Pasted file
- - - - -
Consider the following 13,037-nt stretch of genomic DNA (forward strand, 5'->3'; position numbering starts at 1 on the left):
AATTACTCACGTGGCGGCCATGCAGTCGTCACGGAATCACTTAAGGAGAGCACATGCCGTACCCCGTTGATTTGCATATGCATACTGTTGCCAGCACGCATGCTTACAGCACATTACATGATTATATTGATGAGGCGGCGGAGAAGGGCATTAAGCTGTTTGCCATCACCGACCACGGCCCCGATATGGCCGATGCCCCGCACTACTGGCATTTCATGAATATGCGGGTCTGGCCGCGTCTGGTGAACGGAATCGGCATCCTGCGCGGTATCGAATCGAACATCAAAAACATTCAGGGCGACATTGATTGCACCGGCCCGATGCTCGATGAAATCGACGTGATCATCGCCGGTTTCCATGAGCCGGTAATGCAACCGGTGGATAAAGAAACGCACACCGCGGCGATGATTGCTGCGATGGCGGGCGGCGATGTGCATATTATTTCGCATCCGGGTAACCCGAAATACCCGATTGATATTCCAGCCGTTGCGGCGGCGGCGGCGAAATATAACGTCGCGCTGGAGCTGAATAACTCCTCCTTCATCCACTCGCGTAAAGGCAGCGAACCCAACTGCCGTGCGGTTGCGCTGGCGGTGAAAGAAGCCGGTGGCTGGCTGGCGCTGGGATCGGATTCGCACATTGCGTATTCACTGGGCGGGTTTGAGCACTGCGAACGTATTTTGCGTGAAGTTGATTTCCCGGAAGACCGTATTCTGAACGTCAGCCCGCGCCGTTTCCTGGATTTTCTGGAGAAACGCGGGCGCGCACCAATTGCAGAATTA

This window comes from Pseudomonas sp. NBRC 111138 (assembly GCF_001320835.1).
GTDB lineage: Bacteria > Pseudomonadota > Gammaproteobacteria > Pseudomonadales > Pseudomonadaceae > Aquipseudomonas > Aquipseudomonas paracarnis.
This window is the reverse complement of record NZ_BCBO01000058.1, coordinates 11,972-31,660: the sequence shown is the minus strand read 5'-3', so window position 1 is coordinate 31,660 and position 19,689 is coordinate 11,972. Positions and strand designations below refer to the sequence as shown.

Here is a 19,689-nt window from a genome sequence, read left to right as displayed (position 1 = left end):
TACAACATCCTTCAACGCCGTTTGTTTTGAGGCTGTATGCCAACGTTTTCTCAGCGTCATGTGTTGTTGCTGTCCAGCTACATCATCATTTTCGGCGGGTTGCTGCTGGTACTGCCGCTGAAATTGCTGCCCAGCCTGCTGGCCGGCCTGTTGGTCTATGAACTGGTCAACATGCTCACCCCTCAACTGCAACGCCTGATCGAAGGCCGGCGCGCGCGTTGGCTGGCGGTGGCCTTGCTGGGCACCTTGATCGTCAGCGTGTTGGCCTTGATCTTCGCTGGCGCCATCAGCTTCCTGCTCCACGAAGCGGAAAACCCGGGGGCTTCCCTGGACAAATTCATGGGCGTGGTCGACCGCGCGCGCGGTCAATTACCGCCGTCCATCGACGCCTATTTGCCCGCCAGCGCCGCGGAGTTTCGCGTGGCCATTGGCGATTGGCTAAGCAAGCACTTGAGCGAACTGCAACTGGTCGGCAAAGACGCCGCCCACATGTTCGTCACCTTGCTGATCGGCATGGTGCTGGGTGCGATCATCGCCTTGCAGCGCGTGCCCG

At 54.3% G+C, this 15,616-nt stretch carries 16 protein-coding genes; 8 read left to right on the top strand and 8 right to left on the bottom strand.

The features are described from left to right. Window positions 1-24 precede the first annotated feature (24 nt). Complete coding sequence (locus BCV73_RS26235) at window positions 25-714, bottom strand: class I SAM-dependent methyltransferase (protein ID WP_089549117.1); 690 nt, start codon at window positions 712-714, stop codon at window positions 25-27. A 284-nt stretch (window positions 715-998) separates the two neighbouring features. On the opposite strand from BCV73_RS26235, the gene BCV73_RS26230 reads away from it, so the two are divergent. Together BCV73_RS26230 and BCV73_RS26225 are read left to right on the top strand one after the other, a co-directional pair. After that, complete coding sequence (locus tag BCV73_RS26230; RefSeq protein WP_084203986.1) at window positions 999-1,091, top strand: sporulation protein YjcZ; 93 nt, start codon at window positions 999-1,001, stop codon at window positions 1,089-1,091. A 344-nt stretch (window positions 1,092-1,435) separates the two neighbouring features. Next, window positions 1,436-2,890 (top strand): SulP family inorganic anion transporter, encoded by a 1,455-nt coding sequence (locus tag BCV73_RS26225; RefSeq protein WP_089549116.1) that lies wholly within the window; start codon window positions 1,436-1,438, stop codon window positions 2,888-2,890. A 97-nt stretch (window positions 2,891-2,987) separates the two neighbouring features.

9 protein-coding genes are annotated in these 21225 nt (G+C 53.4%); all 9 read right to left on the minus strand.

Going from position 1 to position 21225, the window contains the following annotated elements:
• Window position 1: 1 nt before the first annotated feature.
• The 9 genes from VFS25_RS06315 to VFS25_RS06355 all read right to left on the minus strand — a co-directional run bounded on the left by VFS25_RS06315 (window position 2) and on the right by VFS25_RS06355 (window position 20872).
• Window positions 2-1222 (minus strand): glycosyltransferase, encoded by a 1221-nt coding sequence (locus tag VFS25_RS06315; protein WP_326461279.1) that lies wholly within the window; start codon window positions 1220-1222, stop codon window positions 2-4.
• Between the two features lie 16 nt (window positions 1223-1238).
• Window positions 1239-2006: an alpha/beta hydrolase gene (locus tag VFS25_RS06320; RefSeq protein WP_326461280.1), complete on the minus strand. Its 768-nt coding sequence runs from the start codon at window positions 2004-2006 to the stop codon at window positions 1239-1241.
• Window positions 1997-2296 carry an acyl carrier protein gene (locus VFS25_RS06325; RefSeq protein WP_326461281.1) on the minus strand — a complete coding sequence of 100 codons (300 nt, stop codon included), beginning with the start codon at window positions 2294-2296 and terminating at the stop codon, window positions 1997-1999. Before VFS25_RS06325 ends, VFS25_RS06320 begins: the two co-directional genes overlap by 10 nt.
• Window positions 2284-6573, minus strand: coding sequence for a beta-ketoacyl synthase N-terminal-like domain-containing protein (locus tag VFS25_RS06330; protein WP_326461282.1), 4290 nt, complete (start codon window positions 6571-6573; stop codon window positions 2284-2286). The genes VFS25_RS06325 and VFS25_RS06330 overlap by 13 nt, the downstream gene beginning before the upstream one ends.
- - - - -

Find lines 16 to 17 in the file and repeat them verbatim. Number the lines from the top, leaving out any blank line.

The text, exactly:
• Window positions 1239-2006: an alpha/beta hydrolase gene (locus tag VFS25_RS06320; RefSeq protein WP_326461280.1), complete on the minus strand. Its 768-nt coding sequence runs from the start codon at window positions 2004-2006 to the stop codon at window positions 1239-1241.
• Window positions 1997-2296 carry an acyl carrier protein gene (locus VFS25_RS06325; RefSeq protein WP_326461281.1) on the minus strand — a complete coding sequence of 100 codons (300 nt, stop codon included), beginning with the start codon at window positions 2294-2296 and terminating at the stop codon, window positions 1997-1999. Before VFS25_RS06325 ends, VFS25_RS06320 begins: the two co-directional genes overlap by 10 nt.